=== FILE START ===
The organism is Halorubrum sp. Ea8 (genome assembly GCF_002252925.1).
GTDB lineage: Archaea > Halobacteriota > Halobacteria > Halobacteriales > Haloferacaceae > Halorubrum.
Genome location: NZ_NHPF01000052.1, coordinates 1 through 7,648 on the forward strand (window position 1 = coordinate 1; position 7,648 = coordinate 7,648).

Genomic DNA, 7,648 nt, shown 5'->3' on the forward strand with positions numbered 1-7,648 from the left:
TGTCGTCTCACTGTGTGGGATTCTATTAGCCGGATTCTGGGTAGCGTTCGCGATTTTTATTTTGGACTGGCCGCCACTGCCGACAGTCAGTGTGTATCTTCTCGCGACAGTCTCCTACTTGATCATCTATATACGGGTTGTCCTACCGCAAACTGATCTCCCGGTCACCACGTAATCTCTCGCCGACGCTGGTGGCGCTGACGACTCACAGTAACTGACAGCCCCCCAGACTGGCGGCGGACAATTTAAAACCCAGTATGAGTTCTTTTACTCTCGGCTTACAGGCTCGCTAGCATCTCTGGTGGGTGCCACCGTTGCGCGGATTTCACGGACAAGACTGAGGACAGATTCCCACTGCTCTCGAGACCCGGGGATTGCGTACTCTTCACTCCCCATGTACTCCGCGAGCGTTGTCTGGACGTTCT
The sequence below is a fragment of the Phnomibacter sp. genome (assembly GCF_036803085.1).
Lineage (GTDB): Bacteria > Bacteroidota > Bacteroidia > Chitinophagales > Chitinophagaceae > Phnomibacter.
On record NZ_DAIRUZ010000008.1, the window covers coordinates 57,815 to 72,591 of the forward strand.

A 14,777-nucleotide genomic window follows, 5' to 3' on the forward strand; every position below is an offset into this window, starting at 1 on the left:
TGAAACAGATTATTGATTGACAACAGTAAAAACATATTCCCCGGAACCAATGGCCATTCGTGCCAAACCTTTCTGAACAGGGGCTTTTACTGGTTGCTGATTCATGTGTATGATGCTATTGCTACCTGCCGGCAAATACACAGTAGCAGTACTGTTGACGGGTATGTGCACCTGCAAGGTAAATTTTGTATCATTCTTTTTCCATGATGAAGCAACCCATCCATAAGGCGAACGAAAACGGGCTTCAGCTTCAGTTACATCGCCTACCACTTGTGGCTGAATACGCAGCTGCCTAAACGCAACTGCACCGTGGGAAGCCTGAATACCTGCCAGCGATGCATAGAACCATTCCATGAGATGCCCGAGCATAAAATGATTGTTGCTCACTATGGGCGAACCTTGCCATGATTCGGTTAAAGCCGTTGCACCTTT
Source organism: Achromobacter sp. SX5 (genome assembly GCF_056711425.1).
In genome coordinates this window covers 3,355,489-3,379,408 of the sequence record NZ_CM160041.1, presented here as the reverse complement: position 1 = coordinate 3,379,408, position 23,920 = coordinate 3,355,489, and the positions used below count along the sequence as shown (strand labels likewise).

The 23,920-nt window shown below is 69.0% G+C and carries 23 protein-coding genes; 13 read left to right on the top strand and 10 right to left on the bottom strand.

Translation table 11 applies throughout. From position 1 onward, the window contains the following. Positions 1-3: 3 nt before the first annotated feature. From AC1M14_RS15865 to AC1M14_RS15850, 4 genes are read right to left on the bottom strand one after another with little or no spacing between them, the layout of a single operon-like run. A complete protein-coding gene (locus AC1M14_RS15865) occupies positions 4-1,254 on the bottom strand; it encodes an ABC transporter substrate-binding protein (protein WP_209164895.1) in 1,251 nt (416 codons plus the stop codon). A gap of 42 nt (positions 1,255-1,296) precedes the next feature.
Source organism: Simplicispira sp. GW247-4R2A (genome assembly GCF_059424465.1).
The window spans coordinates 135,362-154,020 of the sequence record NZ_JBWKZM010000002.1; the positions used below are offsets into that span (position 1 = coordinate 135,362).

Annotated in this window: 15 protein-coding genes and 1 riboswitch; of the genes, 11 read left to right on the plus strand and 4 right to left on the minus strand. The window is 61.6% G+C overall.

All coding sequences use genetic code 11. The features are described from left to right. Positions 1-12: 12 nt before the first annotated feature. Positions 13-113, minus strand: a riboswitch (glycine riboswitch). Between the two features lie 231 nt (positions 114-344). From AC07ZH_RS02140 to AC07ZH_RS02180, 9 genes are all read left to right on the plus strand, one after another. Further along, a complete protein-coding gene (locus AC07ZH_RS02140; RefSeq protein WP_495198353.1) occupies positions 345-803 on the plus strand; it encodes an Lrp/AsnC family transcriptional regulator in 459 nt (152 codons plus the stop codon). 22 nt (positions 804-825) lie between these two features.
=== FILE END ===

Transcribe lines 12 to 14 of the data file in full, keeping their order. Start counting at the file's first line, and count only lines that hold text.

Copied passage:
In genome coordinates this window covers 3,355,489-3,379,408 of the sequence record NZ_CM160041.1, presented here as the reverse complement: position 1 = coordinate 3,379,408, position 23,920 = coordinate 3,355,489, and the positions used below count along the sequence as shown (strand labels likewise).

The 23,920-nt window shown below is 69.0% G+C and carries 23 protein-coding genes; 13 read left to right on the top strand and 10 right to left on the bottom strand.

Translation table 11 applies throughout. From position 1 onward, the window contains the following. Positions 1-3: 3 nt before the first annotated feature. From AC1M14_RS15865 to AC1M14_RS15850, 4 genes are read right to left on the bottom strand one after another with little or no spacing between them, the layout of a single operon-like run. A complete protein-coding gene (locus AC1M14_RS15865) occupies positions 4-1,254 on the bottom strand; it encodes an ABC transporter substrate-binding protein (protein WP_209164895.1) in 1,251 nt (416 codons plus the stop codon). A gap of 42 nt (positions 1,255-1,296) precedes the next feature.